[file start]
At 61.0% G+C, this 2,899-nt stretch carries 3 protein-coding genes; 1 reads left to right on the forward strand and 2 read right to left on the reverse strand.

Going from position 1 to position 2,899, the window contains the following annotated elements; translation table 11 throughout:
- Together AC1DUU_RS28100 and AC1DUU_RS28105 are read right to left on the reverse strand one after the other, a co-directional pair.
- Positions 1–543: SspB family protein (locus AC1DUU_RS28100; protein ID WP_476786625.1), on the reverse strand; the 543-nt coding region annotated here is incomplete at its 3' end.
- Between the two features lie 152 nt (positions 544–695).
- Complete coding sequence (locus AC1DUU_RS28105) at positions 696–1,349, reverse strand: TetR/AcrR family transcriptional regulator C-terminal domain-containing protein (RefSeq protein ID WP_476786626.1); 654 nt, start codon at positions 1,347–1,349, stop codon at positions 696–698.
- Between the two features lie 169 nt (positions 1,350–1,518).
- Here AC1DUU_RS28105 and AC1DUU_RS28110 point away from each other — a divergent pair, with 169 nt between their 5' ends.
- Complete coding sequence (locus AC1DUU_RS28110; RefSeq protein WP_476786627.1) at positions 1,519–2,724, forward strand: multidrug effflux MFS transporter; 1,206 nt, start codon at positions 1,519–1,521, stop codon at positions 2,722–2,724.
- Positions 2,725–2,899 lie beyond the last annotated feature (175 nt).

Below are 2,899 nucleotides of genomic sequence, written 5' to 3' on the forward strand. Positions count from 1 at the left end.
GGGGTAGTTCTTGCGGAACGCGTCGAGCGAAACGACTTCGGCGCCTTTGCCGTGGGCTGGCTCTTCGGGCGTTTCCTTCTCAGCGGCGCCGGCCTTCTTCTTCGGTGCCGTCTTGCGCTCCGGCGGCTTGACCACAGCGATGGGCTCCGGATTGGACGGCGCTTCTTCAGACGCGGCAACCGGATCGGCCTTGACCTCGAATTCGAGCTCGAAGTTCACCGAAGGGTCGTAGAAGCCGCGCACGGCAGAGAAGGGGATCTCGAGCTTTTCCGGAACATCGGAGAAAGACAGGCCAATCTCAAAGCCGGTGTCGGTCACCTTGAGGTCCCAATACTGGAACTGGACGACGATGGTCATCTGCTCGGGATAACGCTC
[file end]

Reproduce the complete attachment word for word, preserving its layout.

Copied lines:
At 61.0% G+C, this 2,899-nt stretch carries 3 protein-coding genes; 1 reads left to right on the forward strand and 2 read right to left on the reverse strand.

Going from position 1 to position 2,899, the window contains the following annotated elements; translation table 11 throughout:
- Together AC1DUU_RS28100 and AC1DUU_RS28105 are read right to left on the reverse strand one after the other, a co-directional pair.
- Positions 1–543: SspB family protein (locus AC1DUU_RS28100; protein ID WP_476786625.1), on the reverse strand; the 543-nt coding region annotated here is incomplete at its 3' end.
- Between the two features lie 152 nt (positions 544–695).
- Complete coding sequence (locus AC1DUU_RS28105) at positions 696–1,349, reverse strand: TetR/AcrR family transcriptional regulator C-terminal domain-containing protein (RefSeq protein ID WP_476786626.1); 654 nt, start codon at positions 1,347–1,349, stop codon at positions 696–698.
- Between the two features lie 169 nt (positions 1,350–1,518).
- Here AC1DUU_RS28105 and AC1DUU_RS28110 point away from each other — a divergent pair, with 169 nt between their 5' ends.
- Complete coding sequence (locus AC1DUU_RS28110; RefSeq protein WP_476786627.1) at positions 1,519–2,724, forward strand: multidrug effflux MFS transporter; 1,206 nt, start codon at positions 1,519–1,521, stop codon at positions 2,722–2,724.
- Positions 2,725–2,899 lie beyond the last annotated feature (175 nt).

Below are 2,899 nucleotides of genomic sequence, written 5' to 3' on the forward strand. Positions count from 1 at the left end.
GGGGTAGTTCTTGCGGAACGCGTCGAGCGAAACGACTTCGGCGCCTTTGCCGTGGGCTGGCTCTTCGGGCGTTTCCTTCTCAGCGGCGCCGGCCTTCTTCTTCGGTGCCGTCTTGCGCTCCGGCGGCTTGACCACAGCGATGGGCTCCGGATTGGACGGCGCTTCTTCAGACGCGGCAACCGGATCGGCCTTGACCTCGAATTCGAGCTCGAAGTTCACCGAAGGGTCGTAGAAGCCGCGCACGGCAGAGAAGGGGATCTCGAGCTTTTCCGGAACATCGGAGAAAGACAGGCCAATCTCAAAGCCGGTGTCGGTCACCTTGAGGTCCCAATACTGGAACTGGACGACGATGGTCATCTGCTCGGGATAACGCTC